The notion of innovation today in our profession is used too lightly. Often the term comes around in PR texts and in the end reveals decades (if not centuries) old knowledge concerning water management, restoration of habitats, other known ecological measures or simply minimalistic solutions that perform well. But every now and then there’s a project that can proudly use this term. The task of Buitenschot park is to reduce ground noise from the airport so that the residents of the nearby housing could enjoy quieter living conditions. The residents reported that there was less noise when the fields around were ploughed which gave clues to the designers. After some interesting experiments involving concert speakers and noises from all kinds of aircraft engines, triangular linear landforms were designed as an effective measure to reduce the noise. The result is this strange park that offers a special kind of experience to visitors.See other editor's picks
H+N+S Landscape Architects: On behalf of Schiphol Group, a multidisciplinary project team designed a recreational park that simultaneously reduces ground noise from the airport. The design is a unique integration of landscape architecture, land art, and innovative technology. When the 5th runway of Schiphol Airport (the ‘Polderbaan’) was opened for operation in 2003, residents living in the area (Hoofddorp-North) were burdened with ground noise. Ground noise is low-frequency noise caused by aircrafts taking off.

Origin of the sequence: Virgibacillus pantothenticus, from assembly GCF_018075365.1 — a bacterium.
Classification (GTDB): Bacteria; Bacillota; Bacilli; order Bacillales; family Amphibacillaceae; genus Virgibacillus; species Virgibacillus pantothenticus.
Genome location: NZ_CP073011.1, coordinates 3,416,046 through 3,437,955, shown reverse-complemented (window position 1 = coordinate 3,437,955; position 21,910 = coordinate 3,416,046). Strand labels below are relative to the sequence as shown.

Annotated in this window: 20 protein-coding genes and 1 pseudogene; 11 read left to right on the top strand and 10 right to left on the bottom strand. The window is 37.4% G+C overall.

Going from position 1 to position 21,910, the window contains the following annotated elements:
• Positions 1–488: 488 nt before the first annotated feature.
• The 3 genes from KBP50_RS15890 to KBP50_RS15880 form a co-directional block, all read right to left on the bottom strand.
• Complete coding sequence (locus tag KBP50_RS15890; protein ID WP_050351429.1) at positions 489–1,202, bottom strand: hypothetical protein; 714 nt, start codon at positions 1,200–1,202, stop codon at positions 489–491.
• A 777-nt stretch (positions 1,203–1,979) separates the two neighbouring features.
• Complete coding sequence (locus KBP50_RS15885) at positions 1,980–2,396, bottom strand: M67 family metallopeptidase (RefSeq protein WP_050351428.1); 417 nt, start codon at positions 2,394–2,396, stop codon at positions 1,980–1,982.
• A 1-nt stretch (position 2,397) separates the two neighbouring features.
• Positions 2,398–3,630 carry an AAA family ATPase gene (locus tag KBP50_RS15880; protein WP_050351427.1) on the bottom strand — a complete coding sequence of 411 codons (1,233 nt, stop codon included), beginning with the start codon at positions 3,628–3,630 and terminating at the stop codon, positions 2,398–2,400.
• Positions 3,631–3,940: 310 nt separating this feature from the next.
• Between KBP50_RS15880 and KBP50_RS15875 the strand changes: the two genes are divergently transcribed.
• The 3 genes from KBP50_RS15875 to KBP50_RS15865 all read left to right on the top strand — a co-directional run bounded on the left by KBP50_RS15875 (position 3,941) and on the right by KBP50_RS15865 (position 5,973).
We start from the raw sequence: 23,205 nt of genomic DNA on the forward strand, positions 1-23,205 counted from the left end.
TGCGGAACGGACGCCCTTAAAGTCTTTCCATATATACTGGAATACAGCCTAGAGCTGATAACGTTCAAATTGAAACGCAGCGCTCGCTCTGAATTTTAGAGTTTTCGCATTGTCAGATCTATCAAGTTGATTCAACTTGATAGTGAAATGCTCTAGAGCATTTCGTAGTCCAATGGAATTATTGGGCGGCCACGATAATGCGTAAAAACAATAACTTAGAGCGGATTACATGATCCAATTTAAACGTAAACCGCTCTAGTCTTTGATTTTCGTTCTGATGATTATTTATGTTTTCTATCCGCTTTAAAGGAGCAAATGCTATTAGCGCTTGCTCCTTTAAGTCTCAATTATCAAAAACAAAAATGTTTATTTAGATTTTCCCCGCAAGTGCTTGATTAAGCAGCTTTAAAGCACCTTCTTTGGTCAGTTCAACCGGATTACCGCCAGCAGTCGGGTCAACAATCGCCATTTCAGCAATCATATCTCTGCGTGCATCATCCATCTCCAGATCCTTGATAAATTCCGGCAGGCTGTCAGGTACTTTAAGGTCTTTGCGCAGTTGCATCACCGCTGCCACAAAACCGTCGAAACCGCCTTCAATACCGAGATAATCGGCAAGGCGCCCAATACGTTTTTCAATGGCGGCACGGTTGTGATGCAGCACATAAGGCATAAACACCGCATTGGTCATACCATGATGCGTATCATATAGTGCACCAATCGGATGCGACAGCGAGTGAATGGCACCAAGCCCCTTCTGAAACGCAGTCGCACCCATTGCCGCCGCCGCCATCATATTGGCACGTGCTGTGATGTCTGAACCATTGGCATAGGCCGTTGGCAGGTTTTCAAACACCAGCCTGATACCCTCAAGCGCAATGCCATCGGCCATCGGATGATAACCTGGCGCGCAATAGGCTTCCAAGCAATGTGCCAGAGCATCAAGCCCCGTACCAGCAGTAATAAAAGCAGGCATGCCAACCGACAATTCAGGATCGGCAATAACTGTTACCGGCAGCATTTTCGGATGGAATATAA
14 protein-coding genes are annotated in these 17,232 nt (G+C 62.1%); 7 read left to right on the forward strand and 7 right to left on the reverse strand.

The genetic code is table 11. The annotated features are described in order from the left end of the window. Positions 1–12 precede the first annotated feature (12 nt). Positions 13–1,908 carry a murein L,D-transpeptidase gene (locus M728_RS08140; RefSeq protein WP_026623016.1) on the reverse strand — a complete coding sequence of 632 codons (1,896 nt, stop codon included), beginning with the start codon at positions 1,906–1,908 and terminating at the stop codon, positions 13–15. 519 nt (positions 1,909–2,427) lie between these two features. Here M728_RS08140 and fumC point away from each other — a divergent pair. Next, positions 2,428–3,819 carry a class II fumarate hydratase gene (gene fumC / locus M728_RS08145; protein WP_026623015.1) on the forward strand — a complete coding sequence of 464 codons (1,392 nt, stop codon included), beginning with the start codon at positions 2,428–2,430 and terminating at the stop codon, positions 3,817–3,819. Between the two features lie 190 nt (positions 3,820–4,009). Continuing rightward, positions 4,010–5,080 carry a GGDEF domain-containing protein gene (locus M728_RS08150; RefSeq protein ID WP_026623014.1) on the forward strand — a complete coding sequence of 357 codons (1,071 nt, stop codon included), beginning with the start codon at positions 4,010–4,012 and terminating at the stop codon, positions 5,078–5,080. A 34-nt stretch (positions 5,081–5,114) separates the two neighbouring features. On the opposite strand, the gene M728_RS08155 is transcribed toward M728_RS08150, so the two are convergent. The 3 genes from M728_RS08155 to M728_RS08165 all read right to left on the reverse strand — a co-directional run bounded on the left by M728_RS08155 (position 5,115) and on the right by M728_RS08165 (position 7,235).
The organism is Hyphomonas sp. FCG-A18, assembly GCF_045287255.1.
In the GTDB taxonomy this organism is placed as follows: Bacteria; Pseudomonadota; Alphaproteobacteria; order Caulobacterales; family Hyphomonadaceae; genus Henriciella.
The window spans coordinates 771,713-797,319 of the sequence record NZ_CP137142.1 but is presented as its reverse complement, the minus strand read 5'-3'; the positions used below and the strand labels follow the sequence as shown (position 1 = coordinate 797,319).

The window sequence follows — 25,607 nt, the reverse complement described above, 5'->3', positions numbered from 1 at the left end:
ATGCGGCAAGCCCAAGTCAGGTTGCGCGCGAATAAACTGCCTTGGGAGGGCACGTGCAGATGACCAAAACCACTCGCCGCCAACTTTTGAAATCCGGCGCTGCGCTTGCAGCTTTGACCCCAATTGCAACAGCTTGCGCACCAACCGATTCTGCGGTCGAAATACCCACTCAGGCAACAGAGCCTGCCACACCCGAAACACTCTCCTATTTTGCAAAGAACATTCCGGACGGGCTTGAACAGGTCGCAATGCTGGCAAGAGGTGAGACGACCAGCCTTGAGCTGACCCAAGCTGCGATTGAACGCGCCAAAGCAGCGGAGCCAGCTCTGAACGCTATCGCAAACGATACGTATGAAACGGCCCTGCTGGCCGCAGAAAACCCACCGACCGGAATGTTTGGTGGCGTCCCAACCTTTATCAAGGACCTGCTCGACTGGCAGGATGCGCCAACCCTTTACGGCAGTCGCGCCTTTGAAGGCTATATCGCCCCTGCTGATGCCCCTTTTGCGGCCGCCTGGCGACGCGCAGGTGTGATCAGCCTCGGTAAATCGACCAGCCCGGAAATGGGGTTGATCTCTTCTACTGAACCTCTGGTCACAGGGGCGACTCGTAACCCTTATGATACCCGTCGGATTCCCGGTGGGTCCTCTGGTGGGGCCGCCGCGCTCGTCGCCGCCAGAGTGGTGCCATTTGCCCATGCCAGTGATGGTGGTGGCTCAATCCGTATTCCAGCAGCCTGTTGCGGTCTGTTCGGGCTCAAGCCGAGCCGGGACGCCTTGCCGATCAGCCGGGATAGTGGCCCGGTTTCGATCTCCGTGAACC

The Land Art Park Buitenschot not only reduces noise from the aircrafts but also adds aesthetic and recreational values to the area. The basic elements consist of three meter high embankments, which disperse the ground noise. One meter wide paths between the ridges serve as walking paths for visitors from Hoofddorp. The ground ridges are placed perpendicular to the sound waves for optimal sound reduction. This has led to a specific form that has an interesting relationship with the orderly grid of the Haarlemmermeer-polder.
Through vistas and lines of sight, smaller and bigger rooms emerge, which can be used for sports and cultural events. To the north and south the grassy ridge structure extends until it dissolves into longitudinal pyramids, distributed along the edges. Unique art objects are placed on the pyramids, inspired by parabolic sound mirrors, exploring the meaning of sound in this soundscape.
Location: Haarlemmermeer, Hoofddorp
Plan surface area: 36ha
Client: Schiphol in collaboration with. Stichting Mainport en Groen
Design: H+N+S Landscape Architects in collaboration with artist Paul de Kort, TNO and Witteveen en Bos
Noise reduction: 5,5dB (4dB Buitenschot park + 1,5dB test site)
Contract value: 3 milion
Contractor: Dura Vermeer